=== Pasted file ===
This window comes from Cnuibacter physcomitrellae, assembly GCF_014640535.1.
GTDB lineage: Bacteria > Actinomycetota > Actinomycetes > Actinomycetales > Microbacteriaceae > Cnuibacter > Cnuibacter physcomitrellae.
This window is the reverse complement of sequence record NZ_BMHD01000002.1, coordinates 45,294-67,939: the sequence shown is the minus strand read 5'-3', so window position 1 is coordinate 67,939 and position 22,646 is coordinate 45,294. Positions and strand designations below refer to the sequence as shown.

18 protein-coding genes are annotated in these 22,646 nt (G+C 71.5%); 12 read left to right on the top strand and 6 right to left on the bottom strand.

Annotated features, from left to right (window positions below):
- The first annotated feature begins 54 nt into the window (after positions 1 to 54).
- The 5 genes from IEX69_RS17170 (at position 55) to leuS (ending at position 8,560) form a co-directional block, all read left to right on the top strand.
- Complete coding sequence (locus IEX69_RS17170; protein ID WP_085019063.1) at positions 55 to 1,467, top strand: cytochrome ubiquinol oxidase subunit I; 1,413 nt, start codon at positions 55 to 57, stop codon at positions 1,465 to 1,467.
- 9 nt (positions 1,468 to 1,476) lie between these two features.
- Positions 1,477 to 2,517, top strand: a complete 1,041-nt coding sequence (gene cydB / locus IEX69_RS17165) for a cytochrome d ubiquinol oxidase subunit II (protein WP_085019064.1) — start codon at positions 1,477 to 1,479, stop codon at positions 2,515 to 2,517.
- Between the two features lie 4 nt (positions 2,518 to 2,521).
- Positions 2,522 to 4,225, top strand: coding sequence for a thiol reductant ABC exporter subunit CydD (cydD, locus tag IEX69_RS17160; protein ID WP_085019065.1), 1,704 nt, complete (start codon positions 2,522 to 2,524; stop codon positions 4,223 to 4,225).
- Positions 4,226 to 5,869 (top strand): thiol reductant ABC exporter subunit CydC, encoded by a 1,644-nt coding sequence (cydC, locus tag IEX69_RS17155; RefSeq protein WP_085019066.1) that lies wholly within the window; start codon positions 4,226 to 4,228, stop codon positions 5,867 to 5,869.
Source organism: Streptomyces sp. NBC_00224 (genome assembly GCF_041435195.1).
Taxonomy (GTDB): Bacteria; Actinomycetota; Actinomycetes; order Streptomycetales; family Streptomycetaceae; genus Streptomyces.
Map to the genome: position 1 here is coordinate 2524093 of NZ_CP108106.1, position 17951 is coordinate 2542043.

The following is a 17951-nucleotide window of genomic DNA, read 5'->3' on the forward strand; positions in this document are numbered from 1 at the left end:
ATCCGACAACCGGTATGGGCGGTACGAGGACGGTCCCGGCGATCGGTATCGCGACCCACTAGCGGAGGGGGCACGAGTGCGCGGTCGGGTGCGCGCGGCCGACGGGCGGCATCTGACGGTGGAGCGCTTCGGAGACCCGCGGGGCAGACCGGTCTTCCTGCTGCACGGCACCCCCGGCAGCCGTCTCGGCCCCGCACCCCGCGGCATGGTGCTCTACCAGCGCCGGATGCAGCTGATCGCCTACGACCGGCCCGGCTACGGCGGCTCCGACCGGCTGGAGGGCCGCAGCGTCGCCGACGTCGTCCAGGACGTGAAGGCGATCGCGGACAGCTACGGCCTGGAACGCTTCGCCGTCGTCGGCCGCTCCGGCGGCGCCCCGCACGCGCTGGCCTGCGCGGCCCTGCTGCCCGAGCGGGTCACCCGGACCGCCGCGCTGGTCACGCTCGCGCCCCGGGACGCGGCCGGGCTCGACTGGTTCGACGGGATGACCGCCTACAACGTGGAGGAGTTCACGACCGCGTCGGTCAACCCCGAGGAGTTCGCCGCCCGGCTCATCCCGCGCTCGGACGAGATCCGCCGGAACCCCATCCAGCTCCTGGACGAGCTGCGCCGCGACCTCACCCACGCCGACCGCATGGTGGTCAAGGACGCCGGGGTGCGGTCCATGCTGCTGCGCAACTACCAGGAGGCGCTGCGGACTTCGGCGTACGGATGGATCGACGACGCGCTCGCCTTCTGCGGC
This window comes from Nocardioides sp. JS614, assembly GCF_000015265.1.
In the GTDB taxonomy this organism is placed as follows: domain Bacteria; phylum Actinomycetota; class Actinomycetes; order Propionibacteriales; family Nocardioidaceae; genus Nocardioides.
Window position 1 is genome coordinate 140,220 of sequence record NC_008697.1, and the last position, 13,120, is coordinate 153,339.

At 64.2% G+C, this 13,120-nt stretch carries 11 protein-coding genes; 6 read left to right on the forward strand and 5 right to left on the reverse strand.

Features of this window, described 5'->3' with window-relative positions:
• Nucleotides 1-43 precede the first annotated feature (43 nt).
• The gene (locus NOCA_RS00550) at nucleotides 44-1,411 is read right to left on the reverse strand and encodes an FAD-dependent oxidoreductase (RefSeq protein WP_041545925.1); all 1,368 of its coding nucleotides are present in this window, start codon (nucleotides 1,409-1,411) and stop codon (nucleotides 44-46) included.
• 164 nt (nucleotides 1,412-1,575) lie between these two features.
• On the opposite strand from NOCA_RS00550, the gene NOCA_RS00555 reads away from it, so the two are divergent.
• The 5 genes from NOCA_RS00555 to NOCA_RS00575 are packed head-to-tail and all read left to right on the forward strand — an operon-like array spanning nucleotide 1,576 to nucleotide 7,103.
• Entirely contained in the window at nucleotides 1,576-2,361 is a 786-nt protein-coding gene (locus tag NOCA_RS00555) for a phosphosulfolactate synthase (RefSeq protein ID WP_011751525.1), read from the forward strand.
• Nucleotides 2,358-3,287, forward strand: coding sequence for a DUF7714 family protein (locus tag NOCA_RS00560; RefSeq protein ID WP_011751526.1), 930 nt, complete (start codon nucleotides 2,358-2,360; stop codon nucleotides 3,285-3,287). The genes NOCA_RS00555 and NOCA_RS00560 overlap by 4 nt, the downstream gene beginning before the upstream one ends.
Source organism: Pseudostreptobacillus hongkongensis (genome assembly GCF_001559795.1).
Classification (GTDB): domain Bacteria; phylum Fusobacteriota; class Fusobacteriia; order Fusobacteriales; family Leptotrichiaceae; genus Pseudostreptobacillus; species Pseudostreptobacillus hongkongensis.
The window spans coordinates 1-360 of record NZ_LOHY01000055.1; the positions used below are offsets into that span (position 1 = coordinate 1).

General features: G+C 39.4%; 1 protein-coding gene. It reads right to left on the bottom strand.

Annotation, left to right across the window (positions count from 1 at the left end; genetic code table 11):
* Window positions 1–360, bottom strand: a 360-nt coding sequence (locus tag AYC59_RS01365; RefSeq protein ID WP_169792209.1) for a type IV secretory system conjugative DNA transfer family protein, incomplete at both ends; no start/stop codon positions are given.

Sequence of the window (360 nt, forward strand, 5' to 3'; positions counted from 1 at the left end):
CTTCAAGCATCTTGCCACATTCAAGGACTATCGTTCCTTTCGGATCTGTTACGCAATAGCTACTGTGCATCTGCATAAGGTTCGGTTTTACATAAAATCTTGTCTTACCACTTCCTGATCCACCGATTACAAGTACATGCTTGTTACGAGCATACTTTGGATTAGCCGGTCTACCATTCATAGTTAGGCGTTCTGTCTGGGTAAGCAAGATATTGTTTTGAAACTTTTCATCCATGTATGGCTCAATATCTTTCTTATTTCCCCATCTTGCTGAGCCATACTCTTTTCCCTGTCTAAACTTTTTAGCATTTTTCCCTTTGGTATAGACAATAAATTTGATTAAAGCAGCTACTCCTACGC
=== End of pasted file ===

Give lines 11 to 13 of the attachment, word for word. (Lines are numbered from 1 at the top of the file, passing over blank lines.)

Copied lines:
- Between the two features lie 4 nt (positions 2,518 to 2,521).
- Positions 2,522 to 4,225, top strand: coding sequence for a thiol reductant ABC exporter subunit CydD (cydD, locus tag IEX69_RS17160; protein ID WP_085019065.1), 1,704 nt, complete (start codon positions 2,522 to 2,524; stop codon positions 4,223 to 4,225).
- Positions 4,226 to 5,869 (top strand): thiol reductant ABC exporter subunit CydC, encoded by a 1,644-nt coding sequence (cydC, locus tag IEX69_RS17155; RefSeq protein WP_085019066.1) that lies wholly within the window; start codon positions 4,226 to 4,228, stop codon positions 5,867 to 5,869.